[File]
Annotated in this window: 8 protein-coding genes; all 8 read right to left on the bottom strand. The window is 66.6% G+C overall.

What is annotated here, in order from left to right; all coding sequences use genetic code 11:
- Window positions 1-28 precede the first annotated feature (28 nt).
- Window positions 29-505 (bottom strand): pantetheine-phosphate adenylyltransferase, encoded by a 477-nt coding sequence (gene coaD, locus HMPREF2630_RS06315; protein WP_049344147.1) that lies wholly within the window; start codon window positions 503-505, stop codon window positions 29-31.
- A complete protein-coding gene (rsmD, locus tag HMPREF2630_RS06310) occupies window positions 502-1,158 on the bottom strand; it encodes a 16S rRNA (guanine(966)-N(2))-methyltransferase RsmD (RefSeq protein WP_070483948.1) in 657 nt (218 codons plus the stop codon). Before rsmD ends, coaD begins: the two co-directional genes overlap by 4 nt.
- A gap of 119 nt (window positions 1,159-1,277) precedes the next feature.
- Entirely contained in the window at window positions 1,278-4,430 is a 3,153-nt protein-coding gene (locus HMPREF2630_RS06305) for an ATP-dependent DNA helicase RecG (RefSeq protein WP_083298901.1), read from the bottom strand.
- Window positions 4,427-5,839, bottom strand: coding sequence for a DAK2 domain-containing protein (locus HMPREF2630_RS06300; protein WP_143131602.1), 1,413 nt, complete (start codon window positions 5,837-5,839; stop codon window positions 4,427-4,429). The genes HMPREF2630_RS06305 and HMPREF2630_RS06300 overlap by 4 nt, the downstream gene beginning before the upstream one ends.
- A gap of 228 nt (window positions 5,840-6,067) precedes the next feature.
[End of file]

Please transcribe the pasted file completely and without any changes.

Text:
Annotated in this window: 8 protein-coding genes; all 8 read right to left on the bottom strand. The window is 66.6% G+C overall.

What is annotated here, in order from left to right; all coding sequences use genetic code 11:
- Window positions 1-28 precede the first annotated feature (28 nt).
- Window positions 29-505 (bottom strand): pantetheine-phosphate adenylyltransferase, encoded by a 477-nt coding sequence (gene coaD, locus HMPREF2630_RS06315; protein WP_049344147.1) that lies wholly within the window; start codon window positions 503-505, stop codon window positions 29-31.
- A complete protein-coding gene (rsmD, locus tag HMPREF2630_RS06310) occupies window positions 502-1,158 on the bottom strand; it encodes a 16S rRNA (guanine(966)-N(2))-methyltransferase RsmD (RefSeq protein WP_070483948.1) in 657 nt (218 codons plus the stop codon). Before rsmD ends, coaD begins: the two co-directional genes overlap by 4 nt.
- A gap of 119 nt (window positions 1,159-1,277) precedes the next feature.
- Entirely contained in the window at window positions 1,278-4,430 is a 3,153-nt protein-coding gene (locus HMPREF2630_RS06305) for an ATP-dependent DNA helicase RecG (RefSeq protein WP_083298901.1), read from the bottom strand.
- Window positions 4,427-5,839, bottom strand: coding sequence for a DAK2 domain-containing protein (locus HMPREF2630_RS06300; protein WP_143131602.1), 1,413 nt, complete (start codon window positions 5,837-5,839; stop codon window positions 4,427-4,429). The genes HMPREF2630_RS06305 and HMPREF2630_RS06300 overlap by 4 nt, the downstream gene beginning before the upstream one ends.
- A gap of 228 nt (window positions 5,840-6,067) precedes the next feature.